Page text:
He cried out, “There is no time to loose.” The flames were bursting through the roof. He started a second time for the house, and as he did the assembled people clapped hands most enthusiastically. Father Gibney was determined to do his duty at all hazards. Mentally commending himself to God, and praying that if he fell his sins would be forgiven, he marched boldly forward, his only object being to give the wretched inmates of the blazing ruin an opportunity of dying penitent. On entering the door, the front room was completely vacant, and the weatherboards were riddled with bullet-holes; there was hardly a board which had not been perforated with numerous shots. Passing into the bar, which was the room where the fire first caught, Father Gibney saw the body of Byrne lying at the passage door. The outlaw was quite stiff, and the reverend gentleman mobed [sic] him to ascertain if there was any life in him, but he had been evidently dead a long while. He seemed to have died quite easily, and not to have moved at all from the position, in which he dropped. Our informant then called out to the other two whom he supposed to be in the building, “For God’s sake, men, allow me to speak to you; I am a Roman Catholic priest.” The passage and the whole of this room was so enveloped in flames that Father Gibney did not then venture to pass through, but sought in another direction to go to the men. Finding there was no egress he came back, stepped over the dead body of Byrne, and rushed through a sheet of flame. He was plainly seen in the midst of the blaze by those outside, and a cry of horror was raised.
He then came to the back room, where he saw two bodies lying stretched at full length on their backs, with bags formed into pillows under their heads. He took hold of each them and was satisfied himself that they were dead. The ceiling and sidewalls were at this time alight. Father Gibney was bewildered when he saw the two beardless youths who kept at bay for so many hours a large number of armed men. The heroic priest passed out by the back door, and when he was seen to be safe by the anxious crowd, they cheered long and loudly. From the position Hart and Dan Kelly were lying in, it is clear they were not shot by the police. At this time the rev. gentleman had not found Cherry, and he called out that all the men inside were dead.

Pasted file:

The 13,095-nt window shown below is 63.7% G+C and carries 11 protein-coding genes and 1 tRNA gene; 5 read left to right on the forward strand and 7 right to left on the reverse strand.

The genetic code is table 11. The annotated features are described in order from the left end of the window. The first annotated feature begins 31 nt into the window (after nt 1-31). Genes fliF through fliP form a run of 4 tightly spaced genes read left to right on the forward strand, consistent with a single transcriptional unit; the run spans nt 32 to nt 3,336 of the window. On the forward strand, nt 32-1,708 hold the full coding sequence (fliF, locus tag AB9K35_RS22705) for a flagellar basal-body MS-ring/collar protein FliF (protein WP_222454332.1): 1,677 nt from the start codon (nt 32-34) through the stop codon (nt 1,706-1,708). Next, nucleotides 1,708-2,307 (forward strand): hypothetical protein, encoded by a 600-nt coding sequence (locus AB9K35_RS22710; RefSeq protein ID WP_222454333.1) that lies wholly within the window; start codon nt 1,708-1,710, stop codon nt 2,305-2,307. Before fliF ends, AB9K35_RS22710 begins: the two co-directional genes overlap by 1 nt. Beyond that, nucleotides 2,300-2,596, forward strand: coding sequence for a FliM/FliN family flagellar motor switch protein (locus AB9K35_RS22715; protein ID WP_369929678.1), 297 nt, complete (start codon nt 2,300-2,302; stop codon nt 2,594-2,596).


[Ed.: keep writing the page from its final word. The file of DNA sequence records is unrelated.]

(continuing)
Presently two constables ran up, and Father Gibney pointed out the dead body of Byrne to the first that arrived. The policeman seemed to doubt the rev gentleman’s word, for as he went inside he raised his pistol, as if to fire at the dead body. Father Gibney put his hand on his shoulder and said, “Don’t fire ; the man’s dead.” The constable immediately seized the corpse and dragged it by the legs from out of the burning building. The house was at this time so completely enveloped in flames that no one could go to where Hart and Dan Kelly lay. One of the men who had been bailed up in the house came running up breathlessly, saying, “Here’s where Cherry is,” pointing to a little back place. Cherry was sensible when found, but when carried out became unconcious [sic]. Father Gibney was told that Cherry and the other confinees had been repeatedly engaged in prayer, and he (the rev. father) was so satisfied that he died penitent, that he had no hesitation in administering the last sacraments to him. Father Gibney on his return to the crowd, was warmly received. Inspector Sadlier congratulated the rev. gentleman on his heroism, and said that had it not been for him, they would not have known whether the outlaws were burnt alive or not.